Alhambra Palace - Legendary Romantic Spanish Attraction

by : Daniel Johansson

Perched high above the historic city of Granada in southern Spain the stunning Alhambra Palace dominates the skyline leaving a lasting memory to all who witness the vista. Originally the residence of the Muslim Kings of Granada it is now a museum dedicated to Islamic culture and architecture. This striking example of 14th Century Moorish and Renaissance architecture covers a staggering 13 hectares and incorporates a multitude of arabesque features. It exudes a distinctly tranquil and romantic aura, making it a great place to take a loved one on a romantic break.

Alhambra is Arabic for 'Red Castle' and the name relates to the colours of the fortified Palace's walls. Once whitewashed, that has long faded exposing the red brick construction of the Palace, derived from the region's clay giving it a reddish hue. When the Palace is lit at night it is an awe-inspiring site and easy to see why it has become a UNESCO World Heritage Site.

Historians estimate that the first buildings on the site emerged around the end of the ninth century but, the Alhambra Palace as it appears now owes much of its appearance to two ruling Moor Kings; Yusuf I and Mohammed V. Both monarchs ruled during the early part of the 14th Century and were responsible for adding the following features: the Patio of the Lions, the Justice Gate, the Hall of the Boat, the Baths and the Comares Room. All of these impressive features still exist today, some after being comprehensively renovated following extensive damage caused during occupation by the French in the late 18th and early 19th Centuries. A significant addition to the original buildings was the Renaissance Palace inserted into the existing buildings by catholic monarch Charles V. Part of the original structure was demolished to incorporate his palace that includes the Emperor's Chambers and the Queen's Dressing Room, both visitor attractions today.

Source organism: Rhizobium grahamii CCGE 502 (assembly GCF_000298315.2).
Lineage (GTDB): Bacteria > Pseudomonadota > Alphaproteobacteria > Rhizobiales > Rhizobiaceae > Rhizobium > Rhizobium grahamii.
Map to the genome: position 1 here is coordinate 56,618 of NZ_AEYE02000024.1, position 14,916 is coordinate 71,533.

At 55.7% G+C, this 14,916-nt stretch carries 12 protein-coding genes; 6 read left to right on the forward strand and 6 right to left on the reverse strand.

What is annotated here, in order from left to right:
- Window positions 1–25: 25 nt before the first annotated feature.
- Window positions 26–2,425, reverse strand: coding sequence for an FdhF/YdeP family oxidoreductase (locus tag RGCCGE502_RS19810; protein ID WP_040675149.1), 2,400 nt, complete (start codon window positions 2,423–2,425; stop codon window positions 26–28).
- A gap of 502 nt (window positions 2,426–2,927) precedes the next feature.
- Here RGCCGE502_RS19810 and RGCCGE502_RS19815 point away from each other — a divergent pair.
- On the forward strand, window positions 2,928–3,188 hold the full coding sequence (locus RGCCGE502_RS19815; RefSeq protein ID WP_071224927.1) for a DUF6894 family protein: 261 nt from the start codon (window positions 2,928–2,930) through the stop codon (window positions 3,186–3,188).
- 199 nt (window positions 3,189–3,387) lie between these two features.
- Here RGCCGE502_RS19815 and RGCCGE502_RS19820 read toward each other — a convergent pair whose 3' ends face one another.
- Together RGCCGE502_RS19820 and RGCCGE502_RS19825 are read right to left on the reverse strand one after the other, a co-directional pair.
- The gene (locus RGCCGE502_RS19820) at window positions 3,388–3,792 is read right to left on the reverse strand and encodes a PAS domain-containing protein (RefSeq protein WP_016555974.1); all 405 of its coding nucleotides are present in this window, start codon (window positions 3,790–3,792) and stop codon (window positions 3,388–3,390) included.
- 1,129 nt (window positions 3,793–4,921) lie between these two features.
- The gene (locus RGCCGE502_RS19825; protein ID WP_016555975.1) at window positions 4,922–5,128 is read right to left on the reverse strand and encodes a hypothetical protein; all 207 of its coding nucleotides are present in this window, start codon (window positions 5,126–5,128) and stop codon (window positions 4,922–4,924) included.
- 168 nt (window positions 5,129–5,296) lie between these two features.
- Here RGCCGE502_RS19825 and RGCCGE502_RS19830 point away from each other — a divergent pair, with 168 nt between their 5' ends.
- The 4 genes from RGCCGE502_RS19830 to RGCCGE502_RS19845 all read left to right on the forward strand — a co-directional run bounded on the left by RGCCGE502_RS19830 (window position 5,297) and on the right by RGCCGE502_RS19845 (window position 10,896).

When it came to the building of the Palace the architects wanted to ensure that every part of the walls and ceilings were elaborately decorated, even to the extent where false arches were inserted merely to create visual impact! The plasterwork is exquisite and richly decorated ceramics have also been pasted to the walls. A visitor could literally take days to view all the decoration, and if they did they would be sure to see that the columns used in the construction of the Alhambra Palace are unique; nowhere else in the world will you find these highly-stylised features.

If you are planning a visit to the Alhambra Palace ensure you get to grips with the types of tickets available. It's not as simple as buying just one ticket. Due to the sheer number of visitors, tickets are divided into daytime and evening slots, with the daytime tickets split further into morning and afternoon sessions. A walk around the extensive gardens requires an additional ticket.

The Palace is undeniably the biggest draw for Granada, but it is by no means the only attraction in this beautiful part of Spain. The area has a long history and many natural features that make Granada one of the most visited parts of Spain.